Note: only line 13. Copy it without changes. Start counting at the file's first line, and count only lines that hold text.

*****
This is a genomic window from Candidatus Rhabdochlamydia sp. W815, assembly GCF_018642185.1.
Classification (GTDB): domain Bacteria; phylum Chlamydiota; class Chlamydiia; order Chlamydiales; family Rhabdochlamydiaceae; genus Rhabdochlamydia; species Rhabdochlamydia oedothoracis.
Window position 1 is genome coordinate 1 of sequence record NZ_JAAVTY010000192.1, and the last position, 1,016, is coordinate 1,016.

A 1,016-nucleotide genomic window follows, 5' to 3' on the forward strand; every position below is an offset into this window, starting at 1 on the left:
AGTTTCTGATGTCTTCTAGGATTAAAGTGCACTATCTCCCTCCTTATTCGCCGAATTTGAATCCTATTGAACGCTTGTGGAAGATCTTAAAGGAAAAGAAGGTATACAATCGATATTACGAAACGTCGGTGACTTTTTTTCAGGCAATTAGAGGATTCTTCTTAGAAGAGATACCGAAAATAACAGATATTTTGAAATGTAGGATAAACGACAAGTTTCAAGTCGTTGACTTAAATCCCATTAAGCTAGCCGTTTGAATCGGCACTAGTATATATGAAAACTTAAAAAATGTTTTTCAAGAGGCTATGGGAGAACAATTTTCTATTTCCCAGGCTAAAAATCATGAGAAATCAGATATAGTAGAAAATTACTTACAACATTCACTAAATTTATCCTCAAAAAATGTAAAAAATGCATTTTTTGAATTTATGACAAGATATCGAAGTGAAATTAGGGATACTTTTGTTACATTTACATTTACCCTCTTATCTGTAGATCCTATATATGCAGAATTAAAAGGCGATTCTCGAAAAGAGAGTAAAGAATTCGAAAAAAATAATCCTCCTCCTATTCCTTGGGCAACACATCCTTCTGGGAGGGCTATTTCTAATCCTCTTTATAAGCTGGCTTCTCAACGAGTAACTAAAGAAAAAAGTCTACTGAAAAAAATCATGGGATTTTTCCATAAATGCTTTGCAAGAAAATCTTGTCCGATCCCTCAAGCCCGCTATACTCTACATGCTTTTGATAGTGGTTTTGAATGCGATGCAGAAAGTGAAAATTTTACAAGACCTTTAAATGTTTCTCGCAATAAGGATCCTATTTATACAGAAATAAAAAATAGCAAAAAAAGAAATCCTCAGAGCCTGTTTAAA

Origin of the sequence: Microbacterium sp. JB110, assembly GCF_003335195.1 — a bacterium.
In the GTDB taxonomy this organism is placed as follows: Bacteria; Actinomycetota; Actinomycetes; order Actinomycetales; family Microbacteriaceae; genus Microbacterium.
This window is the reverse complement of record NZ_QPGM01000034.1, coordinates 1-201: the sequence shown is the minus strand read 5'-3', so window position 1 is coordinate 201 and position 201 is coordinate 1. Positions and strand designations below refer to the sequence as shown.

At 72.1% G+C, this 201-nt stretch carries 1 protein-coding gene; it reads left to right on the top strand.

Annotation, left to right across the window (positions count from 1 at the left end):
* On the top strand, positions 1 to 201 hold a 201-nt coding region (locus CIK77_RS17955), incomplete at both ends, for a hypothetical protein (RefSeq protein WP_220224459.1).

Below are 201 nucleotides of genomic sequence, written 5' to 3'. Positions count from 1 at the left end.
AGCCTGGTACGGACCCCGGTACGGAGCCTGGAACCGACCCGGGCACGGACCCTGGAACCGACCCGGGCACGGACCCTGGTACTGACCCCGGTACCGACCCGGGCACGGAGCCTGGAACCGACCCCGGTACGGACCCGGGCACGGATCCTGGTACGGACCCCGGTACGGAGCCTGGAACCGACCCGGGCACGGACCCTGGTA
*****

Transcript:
AGCCTGGTACGGACCCCGGTACGGAGCCTGGAACCGACCCGGGCACGGACCCTGGAACCGACCCGGGCACGGACCCTGGTACTGACCCCGGTACCGACCCGGGCACGGAGCCTGGAACCGACCCCGGTACGGACCCGGGCACGGATCCTGGTACGGACCCCGGTACGGAGCCTGGAACCGACCCGGGCACGGACCCTGGTA